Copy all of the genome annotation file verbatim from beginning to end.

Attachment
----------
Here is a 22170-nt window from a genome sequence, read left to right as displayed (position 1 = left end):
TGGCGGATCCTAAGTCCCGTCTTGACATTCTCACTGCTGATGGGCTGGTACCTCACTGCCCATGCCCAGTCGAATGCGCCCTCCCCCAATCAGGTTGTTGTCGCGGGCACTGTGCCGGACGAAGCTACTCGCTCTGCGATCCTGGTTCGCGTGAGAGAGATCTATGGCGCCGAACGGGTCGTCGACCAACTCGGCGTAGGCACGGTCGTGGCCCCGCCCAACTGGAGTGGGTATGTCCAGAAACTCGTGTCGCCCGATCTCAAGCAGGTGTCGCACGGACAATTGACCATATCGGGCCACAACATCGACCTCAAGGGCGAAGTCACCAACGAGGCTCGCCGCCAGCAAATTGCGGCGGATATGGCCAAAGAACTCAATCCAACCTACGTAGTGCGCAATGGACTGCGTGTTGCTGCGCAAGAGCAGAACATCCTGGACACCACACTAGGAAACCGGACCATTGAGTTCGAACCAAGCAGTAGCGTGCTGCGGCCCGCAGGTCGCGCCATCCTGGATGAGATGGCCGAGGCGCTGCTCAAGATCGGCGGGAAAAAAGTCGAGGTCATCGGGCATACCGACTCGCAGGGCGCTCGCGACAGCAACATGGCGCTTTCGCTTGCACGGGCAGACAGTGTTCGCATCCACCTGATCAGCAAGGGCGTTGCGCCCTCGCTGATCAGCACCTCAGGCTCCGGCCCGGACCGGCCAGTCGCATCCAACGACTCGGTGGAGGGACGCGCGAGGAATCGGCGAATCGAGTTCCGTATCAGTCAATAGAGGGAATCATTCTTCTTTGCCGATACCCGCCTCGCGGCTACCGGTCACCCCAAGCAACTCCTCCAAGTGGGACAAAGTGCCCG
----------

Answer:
Here is a 22170-nt window from a genome sequence, read left to right as displayed (position 1 = left end):
TGGCGGATCCTAAGTCCCGTCTTGACATTCTCACTGCTGATGGGCTGGTACCTCACTGCCCATGCCCAGTCGAATGCGCCCTCCCCCAATCAGGTTGTTGTCGCGGGCACTGTGCCGGACGAAGCTACTCGCTCTGCGATCCTGGTTCGCGTGAGAGAGATCTATGGCGCCGAACGGGTCGTCGACCAACTCGGCGTAGGCACGGTCGTGGCCCCGCCCAACTGGAGTGGGTATGTCCAGAAACTCGTGTCGCCCGATCTCAAGCAGGTGTCGCACGGACAATTGACCATATCGGGCCACAACATCGACCTCAAGGGCGAAGTCACCAACGAGGCTCGCCGCCAGCAAATTGCGGCGGATATGGCCAAAGAACTCAATCCAACCTACGTAGTGCGCAATGGACTGCGTGTTGCTGCGCAAGAGCAGAACATCCTGGACACCACACTAGGAAACCGGACCATTGAGTTCGAACCAAGCAGTAGCGTGCTGCGGCCCGCAGGTCGCGCCATCCTGGATGAGATGGCCGAGGCGCTGCTCAAGATCGGCGGGAAAAAAGTCGAGGTCATCGGGCATACCGACTCGCAGGGCGCTCGCGACAGCAACATGGCGCTTTCGCTTGCACGGGCAGACAGTGTTCGCATCCACCTGATCAGCAAGGGCGTTGCGCCCTCGCTGATCAGCACCTCAGGCTCCGGCCCGGACCGGCCAGTCGCATCCAACGACTCGGTGGAGGGACGCGCGAGGAATCGGCGAATCGAGTTCCGTATCAGTCAATAGAGGGAATCATTCTTCTTTGCCGATACCCGCCTCGCGGCTACCGGTCACCCCAAGCAACTCCTCCAAGTGGGACAAAGTGCCCG